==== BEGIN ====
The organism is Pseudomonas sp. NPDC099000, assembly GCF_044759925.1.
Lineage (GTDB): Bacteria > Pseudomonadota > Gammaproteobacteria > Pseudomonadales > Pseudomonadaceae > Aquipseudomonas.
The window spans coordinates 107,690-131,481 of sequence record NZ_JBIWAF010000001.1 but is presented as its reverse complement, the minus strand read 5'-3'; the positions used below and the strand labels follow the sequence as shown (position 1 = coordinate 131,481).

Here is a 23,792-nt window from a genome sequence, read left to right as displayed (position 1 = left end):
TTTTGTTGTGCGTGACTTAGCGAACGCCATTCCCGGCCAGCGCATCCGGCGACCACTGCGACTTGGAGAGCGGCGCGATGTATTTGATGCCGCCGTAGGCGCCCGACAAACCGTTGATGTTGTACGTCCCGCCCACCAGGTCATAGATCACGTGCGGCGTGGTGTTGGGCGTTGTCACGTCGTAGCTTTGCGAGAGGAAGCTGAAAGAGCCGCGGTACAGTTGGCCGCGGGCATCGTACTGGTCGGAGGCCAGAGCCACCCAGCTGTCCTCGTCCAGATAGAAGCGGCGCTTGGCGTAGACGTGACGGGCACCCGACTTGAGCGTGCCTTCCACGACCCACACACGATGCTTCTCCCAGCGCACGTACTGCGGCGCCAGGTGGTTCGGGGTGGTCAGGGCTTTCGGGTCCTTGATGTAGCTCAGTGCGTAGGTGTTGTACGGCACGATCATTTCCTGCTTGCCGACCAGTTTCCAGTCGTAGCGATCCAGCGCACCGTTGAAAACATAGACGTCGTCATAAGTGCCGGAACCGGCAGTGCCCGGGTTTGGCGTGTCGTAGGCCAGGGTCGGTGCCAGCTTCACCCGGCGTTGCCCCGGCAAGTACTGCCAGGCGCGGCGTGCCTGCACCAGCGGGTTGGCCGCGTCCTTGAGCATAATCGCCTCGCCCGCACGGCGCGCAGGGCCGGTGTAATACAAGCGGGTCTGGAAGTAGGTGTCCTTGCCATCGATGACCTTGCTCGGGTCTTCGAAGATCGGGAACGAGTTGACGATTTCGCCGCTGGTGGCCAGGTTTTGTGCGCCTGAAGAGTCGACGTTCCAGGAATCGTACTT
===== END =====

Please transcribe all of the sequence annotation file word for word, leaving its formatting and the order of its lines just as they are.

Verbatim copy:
The organism is Pseudomonas sp. NPDC099000, assembly GCF_044759925.1.
Lineage (GTDB): Bacteria > Pseudomonadota > Gammaproteobacteria > Pseudomonadales > Pseudomonadaceae > Aquipseudomonas.
The window spans coordinates 107,690-131,481 of sequence record NZ_JBIWAF010000001.1 but is presented as its reverse complement, the minus strand read 5'-3'; the positions used below and the strand labels follow the sequence as shown (position 1 = coordinate 131,481).

Here is a 23,792-nt window from a genome sequence, read left to right as displayed (position 1 = left end):
TTTTGTTGTGCGTGACTTAGCGAACGCCATTCCCGGCCAGCGCATCCGGCGACCACTGCGACTTGGAGAGCGGCGCGATGTATTTGATGCCGCCGTAGGCGCCCGACAAACCGTTGATGTTGTACGTCCCGCCCACCAGGTCATAGATCACGTGCGGCGTGGTGTTGGGCGTTGTCACGTCGTAGCTTTGCGAGAGGAAGCTGAAAGAGCCGCGGTACAGTTGGCCGCGGGCATCGTACTGGTCGGAGGCCAGAGCCACCCAGCTGTCCTCGTCCAGATAGAAGCGGCGCTTGGCGTAGACGTGACGGGCACCCGACTTGAGCGTGCCTTCCACGACCCACACACGATGCTTCTCCCAGCGCACGTACTGCGGCGCCAGGTGGTTCGGGGTGGTCAGGGCTTTCGGGTCCTTGATGTAGCTCAGTGCGTAGGTGTTGTACGGCACGATCATTTCCTGCTTGCCGACCAGTTTCCAGTCGTAGCGATCCAGCGCACCGTTGAAAACATAGACGTCGTCATAAGTGCCGGAACCGGCAGTGCCCGGGTTTGGCGTGTCGTAGGCCAGGGTCGGTGCCAGCTTCACCCGGCGTTGCCCCGGCAAGTACTGCCAGGCGCGGCGTGCCTGCACCAGCGGGTTGGCCGCGTCCTTGAGCATAATCGCCTCGCCCGCACGGCGCGCAGGGCCGGTGTAATACAAGCGGGTCTGGAAGTAGGTGTCCTTGCCATCGATGACCTTGCTCGGGTCTTCGAAGATCGGGAACGAGTTGACGATTTCGCCGCTGGTGGCCAGGTTTTGTGCGCCTGAAGAGTCGACGTTCCAGGAATCGTACTT